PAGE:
The president of the UNEA meeting, Costa Rica's environment minister Edgar Gutierrez, said he had urged government representatives to set aside narrow national interests and look past contentious issues to find "common ground".

"Looking at the whole, we have done a very bad job taking care of our environment," he said.

"And the worst part of this is that we have very little room now to make mistakes."

The assembly gathered more than 4,500 participants including government representatives, NGOs, scientists and business people.

Aside from outright poisoning, pollution causes an array of deadly ailments such as heart disease, stroke, lung cancer and chronic obstructive pulmonary disease.

Unprecedented scenes of Sri Lankan cricketers wearing face masks have reignited debate about hosting major sports in heavily polluted New Delhi, where doctors are increasingly vocal about the health risks posed by smog.

Medics on Monday urged cricket's governing body to revise its rulebook after a Test match between India and Sri Lanka went ahead in the capital despite players vomiting and wheezing for air.

International cricketers returned Monday for day three of the third Test even as air pollution at Feroz Shah Kotla stadium soared to hit 18 times the World Health Organization's safe level.

Play had been disrupted three times on Sunday as Sri Lankan players complained of illness, but umpires ruled the match would proceed.

The Indian Medical Association condemned the decision, warning that playing in such conditions put athletes' health at serious risk.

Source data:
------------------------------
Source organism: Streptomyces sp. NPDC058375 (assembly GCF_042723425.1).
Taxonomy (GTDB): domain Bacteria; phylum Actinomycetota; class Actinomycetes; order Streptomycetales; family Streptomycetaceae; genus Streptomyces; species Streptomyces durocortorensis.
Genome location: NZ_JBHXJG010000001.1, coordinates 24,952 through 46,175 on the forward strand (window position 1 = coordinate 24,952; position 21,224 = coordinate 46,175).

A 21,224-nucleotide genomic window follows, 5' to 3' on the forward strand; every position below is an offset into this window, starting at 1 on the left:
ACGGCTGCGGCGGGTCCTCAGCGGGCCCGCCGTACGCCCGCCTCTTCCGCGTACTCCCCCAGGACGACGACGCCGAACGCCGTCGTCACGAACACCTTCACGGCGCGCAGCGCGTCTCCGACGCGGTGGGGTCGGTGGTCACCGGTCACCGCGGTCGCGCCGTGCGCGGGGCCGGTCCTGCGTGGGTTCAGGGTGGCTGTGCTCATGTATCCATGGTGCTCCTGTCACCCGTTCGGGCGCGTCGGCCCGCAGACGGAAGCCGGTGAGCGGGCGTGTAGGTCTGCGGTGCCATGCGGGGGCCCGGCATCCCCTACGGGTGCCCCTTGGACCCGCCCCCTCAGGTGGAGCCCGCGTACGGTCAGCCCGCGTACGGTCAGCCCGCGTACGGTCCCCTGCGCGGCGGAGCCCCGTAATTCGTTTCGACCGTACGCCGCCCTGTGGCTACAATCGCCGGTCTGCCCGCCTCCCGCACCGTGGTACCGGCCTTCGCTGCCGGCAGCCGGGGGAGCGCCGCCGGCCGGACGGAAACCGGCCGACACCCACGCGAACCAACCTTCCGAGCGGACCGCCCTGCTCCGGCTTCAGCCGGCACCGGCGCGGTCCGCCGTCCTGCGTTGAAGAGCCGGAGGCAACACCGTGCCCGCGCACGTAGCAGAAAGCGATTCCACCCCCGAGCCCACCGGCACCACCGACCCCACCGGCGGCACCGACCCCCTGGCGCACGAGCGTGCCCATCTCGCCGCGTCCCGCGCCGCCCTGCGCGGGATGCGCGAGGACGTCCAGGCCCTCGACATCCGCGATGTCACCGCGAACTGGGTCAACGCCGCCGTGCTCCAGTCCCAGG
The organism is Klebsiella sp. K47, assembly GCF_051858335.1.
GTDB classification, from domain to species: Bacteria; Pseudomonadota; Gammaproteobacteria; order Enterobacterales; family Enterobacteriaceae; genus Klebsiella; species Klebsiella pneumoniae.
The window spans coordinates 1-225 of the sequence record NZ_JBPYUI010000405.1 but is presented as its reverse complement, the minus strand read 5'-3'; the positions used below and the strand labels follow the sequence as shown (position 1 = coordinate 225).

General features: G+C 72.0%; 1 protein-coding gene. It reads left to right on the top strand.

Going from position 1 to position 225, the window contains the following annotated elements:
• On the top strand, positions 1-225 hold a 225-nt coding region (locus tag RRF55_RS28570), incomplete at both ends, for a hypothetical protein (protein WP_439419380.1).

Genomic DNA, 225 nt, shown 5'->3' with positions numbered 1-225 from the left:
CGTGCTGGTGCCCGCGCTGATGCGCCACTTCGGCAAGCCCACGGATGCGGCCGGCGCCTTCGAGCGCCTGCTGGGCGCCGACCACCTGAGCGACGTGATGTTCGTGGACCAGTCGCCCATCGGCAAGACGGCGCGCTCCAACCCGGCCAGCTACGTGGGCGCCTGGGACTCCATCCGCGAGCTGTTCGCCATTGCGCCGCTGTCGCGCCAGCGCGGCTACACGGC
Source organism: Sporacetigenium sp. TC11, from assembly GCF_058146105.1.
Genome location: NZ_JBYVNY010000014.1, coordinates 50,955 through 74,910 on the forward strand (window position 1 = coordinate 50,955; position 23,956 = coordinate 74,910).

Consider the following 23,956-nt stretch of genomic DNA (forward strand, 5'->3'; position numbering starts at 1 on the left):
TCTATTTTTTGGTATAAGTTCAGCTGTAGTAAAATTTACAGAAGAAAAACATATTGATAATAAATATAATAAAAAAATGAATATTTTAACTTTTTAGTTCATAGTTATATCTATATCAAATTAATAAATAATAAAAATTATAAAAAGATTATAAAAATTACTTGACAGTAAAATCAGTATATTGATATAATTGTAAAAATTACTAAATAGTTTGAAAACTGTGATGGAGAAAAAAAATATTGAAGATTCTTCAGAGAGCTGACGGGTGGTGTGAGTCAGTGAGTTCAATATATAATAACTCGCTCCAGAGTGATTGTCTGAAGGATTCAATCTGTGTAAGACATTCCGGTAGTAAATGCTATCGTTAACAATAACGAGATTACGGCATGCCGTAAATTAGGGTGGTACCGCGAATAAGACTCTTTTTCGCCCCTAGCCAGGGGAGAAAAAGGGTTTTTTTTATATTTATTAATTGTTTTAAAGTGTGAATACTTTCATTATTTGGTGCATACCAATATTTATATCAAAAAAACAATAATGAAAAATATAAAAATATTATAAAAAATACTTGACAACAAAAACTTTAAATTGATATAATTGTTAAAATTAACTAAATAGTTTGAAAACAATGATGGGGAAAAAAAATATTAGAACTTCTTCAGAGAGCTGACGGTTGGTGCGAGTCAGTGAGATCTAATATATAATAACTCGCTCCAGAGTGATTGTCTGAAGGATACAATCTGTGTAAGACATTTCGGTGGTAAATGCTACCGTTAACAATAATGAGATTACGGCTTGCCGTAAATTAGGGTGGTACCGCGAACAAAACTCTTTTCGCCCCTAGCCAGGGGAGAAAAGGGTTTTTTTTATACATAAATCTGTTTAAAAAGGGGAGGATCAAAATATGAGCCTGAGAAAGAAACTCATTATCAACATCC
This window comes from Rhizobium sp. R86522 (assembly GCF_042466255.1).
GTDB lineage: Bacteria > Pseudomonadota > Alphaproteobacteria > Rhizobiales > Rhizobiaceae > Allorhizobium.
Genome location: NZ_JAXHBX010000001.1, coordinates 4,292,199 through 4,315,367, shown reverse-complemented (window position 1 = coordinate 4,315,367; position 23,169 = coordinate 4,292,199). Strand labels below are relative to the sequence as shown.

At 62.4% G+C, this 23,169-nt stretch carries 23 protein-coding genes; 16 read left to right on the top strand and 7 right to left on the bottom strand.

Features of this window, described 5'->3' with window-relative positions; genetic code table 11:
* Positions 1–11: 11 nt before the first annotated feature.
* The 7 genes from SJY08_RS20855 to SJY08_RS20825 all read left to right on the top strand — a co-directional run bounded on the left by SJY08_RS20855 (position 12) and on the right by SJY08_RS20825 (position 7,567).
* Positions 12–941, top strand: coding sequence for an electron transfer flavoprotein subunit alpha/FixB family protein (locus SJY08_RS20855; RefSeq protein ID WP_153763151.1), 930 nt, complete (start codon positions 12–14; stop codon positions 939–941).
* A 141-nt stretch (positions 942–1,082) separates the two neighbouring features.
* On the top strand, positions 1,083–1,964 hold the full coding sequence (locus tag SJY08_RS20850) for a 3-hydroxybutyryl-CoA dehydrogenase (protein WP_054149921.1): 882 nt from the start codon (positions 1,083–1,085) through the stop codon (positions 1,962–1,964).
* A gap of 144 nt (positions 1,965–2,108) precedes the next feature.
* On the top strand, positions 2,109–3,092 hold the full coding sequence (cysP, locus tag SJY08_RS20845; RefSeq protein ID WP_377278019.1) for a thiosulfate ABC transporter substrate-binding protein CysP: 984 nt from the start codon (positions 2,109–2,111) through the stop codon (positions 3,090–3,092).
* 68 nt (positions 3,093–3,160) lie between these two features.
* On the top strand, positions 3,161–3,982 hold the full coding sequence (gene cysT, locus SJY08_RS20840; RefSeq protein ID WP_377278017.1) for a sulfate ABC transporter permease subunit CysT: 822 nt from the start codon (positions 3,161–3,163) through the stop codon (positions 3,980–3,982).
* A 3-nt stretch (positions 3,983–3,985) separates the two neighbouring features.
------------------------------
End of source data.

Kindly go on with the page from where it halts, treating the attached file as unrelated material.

"This match should not have taken place in the first place. It is time the ICC (International Cricket Council) comes up with a policy on pollution," said IMA president K. K Aggarwal.

"You have fast bowlers, batsmen and fielders out there exposed to these very harmful pollutants over five days at a stretch. It takes a serious toll on your health in the long run."

The sport's governing body declined to comment.

India's powerful cricket board accused Sri Lanka of making a "big fuss", pointing to Indian skipper Virat Kohli who hit a record sixth Test double century despite the smog.

But the US embassy website on Monday urged Delhi residents to "avoid all outdoor exertion" as concentrations of the smallest and most harmful airborne pollutants known as PM2.5 soared to hazardous levels.

These tiny particles -- a fraction the size of human hair -- lodge deep in the lungs and are linked to higher rates of chronic bronchitis, lung cancer and heart disease.

The concentration of such particles Monday hit 448 -- compared to a maximum level of 25 considered safe by the World Health Organization over a 24-hour period.